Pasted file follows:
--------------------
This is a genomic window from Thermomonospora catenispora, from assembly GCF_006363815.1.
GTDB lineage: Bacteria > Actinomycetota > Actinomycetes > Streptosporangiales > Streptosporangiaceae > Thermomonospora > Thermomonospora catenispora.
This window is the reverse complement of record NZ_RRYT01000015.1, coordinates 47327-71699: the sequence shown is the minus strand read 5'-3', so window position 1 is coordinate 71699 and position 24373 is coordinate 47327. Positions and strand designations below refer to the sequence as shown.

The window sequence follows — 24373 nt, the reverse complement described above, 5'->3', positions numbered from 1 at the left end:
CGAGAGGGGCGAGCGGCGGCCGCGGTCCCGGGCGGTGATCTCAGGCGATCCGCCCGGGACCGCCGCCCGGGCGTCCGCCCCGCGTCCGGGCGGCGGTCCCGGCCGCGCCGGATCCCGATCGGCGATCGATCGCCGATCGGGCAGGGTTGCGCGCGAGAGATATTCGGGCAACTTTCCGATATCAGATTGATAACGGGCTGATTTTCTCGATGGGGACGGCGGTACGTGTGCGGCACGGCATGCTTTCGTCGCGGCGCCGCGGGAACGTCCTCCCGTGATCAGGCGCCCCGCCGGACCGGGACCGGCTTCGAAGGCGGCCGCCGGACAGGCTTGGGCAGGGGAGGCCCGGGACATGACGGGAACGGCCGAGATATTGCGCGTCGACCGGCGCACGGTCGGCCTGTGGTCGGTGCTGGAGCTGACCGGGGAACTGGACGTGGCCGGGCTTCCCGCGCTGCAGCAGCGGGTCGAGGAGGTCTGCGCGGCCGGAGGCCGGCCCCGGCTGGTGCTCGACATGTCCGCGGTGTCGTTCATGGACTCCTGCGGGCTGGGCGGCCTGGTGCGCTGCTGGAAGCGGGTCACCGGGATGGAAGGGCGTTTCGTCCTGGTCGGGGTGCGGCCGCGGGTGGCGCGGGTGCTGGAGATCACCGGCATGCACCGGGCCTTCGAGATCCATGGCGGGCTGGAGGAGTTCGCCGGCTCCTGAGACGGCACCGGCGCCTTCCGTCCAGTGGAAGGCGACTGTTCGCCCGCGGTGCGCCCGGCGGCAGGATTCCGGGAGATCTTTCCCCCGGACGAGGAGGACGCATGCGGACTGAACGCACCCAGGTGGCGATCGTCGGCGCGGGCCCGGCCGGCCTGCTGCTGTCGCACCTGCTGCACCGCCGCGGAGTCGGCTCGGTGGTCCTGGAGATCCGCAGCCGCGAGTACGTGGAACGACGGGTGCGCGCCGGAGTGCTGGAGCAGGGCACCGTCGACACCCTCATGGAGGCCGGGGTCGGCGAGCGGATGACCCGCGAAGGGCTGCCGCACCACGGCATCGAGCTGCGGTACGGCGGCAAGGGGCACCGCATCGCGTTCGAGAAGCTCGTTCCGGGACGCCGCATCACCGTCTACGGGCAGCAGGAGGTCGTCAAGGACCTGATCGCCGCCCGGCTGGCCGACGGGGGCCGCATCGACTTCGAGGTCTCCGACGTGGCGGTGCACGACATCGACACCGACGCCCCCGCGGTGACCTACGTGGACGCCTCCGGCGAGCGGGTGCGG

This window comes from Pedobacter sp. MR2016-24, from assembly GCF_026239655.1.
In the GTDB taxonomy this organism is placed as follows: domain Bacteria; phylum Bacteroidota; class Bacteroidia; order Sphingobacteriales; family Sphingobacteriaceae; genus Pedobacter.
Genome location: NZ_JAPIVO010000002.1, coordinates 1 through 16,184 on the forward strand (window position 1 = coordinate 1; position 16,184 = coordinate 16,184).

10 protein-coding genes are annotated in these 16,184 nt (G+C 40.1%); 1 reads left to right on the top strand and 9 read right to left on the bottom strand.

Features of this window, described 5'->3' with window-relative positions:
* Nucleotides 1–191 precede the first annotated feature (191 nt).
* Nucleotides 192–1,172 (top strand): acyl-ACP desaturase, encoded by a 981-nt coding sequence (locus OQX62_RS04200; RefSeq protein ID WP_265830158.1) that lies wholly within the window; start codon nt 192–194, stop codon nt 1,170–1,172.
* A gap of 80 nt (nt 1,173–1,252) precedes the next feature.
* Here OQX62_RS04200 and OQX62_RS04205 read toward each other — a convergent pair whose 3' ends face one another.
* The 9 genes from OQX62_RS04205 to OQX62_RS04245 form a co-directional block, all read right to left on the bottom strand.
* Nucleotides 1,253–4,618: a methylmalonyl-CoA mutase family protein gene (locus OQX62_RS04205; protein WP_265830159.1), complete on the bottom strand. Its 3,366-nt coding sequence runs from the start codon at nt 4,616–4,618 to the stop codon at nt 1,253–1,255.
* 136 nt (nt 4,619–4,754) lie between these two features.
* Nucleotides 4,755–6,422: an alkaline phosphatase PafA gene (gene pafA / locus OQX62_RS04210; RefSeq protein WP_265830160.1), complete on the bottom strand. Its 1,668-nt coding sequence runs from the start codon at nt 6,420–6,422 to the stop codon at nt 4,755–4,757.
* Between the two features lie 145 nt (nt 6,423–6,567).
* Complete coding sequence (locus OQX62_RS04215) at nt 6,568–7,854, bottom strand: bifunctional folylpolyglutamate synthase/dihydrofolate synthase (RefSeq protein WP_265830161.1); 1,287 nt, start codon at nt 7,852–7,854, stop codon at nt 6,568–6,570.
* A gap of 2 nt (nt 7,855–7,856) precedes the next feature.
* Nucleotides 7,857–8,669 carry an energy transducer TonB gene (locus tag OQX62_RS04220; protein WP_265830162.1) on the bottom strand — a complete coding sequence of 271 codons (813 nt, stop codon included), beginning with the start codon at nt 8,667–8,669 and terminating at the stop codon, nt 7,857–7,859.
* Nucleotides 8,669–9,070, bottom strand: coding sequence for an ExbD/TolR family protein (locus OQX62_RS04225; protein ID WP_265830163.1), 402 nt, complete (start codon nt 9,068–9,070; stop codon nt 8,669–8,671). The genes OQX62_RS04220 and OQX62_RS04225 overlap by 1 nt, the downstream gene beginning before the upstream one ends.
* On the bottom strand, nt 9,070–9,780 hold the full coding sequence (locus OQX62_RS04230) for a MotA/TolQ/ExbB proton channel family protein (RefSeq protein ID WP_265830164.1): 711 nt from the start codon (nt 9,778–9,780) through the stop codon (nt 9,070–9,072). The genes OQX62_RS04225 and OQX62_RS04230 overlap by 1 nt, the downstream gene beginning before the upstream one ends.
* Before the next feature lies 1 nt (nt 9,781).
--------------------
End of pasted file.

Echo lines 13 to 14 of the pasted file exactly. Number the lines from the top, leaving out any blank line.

* A gap of 80 nt (nt 1,173–1,252) precedes the next feature.
* Here OQX62_RS04200 and OQX62_RS04205 read toward each other — a convergent pair whose 3' ends face one another.